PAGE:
Regarding World Grand Prix (or now MotoGP), Honda has the most wins and titles in all classes (in most of the classes they are number one), other manufacturers would have a chance to catch or surpass Honda only if Honda leaves the series for a couple of years. Honda has the biggest budget in MotoGP and their partnership with Repsol is legendary, because it is the team with the most wins and championships.
We all know it is a matter of time until Honda fix the bike. For Marc to go to Suzuki or anywhere else is a step back in his career. He is allready with the best! He may go to Yamaha or Ducati in a couple of years just two try to take the title with another manufacturer, but we will see. Mick Doohan had offers from Yamaha in his days, but he always knew Honda will pay him as much as he asked, so...

David - thanks for citing how Michelin performed overall for this race.  I'd actually been thinking while reading your article "...not one mention of tires in all press coverage yet...wow!".  

I had a feeling we were going to see Michelin repeat their achievement in Qatar, in regard to overall race time.  With so many riders/manufactures so fast throughout the weekend, it just seemed it was going to happen.  

Lastly, and I'll probably repeat this numerous times the more I post here, but I'm a "new guy" to this sport.  I've only been wrapped up (obsessed?) in it for the last 4 years, so I've got a lot to learn before my opinions will hold much weight.  Additionally, I don't have a rider favorite - I enjoy all of the plots and sub-plots unfolding each race weekend, and have various reasons for wanting to see several riders do well.  All that being said, while my opinions may not be taken seriously, I am unbiased and with a fresh(er) perspective, and I sincerely believe the right rider won the race at Mugello.  He rode in a manner deserving of victory and it was anything but handed to him.  I'd likely say the same if it had been MM, which is why this race was completely fantastic, and not at all ruined just because another rider's engine blew.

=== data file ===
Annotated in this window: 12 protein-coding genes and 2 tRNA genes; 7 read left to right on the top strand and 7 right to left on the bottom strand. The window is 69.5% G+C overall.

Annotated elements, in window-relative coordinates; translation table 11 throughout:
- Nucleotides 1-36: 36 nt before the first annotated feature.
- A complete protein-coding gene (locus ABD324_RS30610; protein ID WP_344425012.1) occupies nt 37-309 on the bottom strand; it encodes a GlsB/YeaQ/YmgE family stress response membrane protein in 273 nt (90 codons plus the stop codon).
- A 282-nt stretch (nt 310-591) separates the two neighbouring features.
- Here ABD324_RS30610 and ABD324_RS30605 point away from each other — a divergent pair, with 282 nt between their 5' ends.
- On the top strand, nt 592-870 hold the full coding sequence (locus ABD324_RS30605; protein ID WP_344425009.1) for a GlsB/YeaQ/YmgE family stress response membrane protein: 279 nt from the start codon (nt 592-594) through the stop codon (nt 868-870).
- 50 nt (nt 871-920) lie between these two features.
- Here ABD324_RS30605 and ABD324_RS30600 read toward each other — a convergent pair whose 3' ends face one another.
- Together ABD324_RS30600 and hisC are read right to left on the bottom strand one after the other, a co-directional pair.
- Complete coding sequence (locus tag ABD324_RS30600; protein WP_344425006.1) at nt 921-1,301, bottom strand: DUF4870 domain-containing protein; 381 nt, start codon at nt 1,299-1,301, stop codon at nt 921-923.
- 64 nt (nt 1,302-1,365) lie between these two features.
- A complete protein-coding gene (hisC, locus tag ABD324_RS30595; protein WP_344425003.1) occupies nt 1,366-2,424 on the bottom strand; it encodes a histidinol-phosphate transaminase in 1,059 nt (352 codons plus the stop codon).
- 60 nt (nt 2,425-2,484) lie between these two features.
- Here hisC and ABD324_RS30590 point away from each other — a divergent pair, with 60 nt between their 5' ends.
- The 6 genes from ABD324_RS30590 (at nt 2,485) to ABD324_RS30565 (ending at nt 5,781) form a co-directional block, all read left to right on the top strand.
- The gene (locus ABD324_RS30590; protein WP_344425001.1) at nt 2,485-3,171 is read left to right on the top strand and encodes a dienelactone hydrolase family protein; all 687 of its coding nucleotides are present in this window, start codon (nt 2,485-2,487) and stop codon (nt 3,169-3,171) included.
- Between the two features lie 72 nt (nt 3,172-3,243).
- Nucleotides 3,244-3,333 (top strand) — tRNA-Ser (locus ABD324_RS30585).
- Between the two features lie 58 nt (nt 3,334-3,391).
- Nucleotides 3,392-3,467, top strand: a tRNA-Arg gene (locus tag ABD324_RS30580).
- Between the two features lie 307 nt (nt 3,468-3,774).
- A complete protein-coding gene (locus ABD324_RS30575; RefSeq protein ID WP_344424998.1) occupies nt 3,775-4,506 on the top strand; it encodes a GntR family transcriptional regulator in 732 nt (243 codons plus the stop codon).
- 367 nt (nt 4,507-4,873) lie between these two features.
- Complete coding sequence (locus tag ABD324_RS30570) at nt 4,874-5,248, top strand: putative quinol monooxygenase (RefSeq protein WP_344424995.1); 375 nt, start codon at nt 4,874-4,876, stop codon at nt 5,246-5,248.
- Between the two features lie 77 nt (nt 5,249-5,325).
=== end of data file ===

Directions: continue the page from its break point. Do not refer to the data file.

But is there a chance all of Rossi's practice starts in FP1 put too much stress on the engine? Just a thought. That was A LOT of practice starts.

Seem to more than a few confused people here re Stoner and 'the media'.

Read his book.

We're not talking Twitter here, we're talking the press.  You only have to look at the antics of the Italian press last year in regard to Marquez.

To connect a Twitter comment to "the media", when they clearly mean two different things, is to attempt to conflate both to try to add weight to a piss-poor argument. 

I saw a great race.

Despite lots of comments here, I saw two great champions fighting for victory and the battle was great.

I saw the Marquez I loved and the Lorenzo I respect, winning a deserved race ... beautiful line/braking at San Donato, beautiful ! It's always a place with some "improvisation" for all riders, but not for Lorenzo, always the same, always the perfect line.

Rossi could have won ... yeah but we'll never know, that's racing. But for sure, the old guy is faster than last year, he may be in the role of the shark this year, we'll see. What can be said about so much talent, after all these years ... in fact nothing, except keep fighting my friend, it trully inspires my real life (I know it could sound stupid but it's true).

This is golden age for Motogp, golden age... 3 riders so different, so talented, so strong. I can't see any sport which can compete with that...

So move on guys, shit happens and happened last year, too much talk about "silly season"  for this year ... this year can also be legendary ON THE DAMN TRACK.

The old man is faster than ever, the Honda is week but Marquez is there ... and Lorenzo is Lorenzo. It's like a beautiful movie, and I think it's rare.

.. and thank you. We're fortunate enough to be witnessing a point in MotoGP history when any one of 3 or 4, or even 5 or 6 or just maybe 7 riders could win on one of the 4 major manufacturers, we're fortunate enough to be witnessing 3 of the potentially greatest riders in road racing at (or for one, resurrecting) their prime.
This fascination for riders perceived personalities and motivations are unseemly, purely fanboy speculation and so beside the point as to be distracting from what should be viewed as what you accurately labeled a golden age of MotoGP.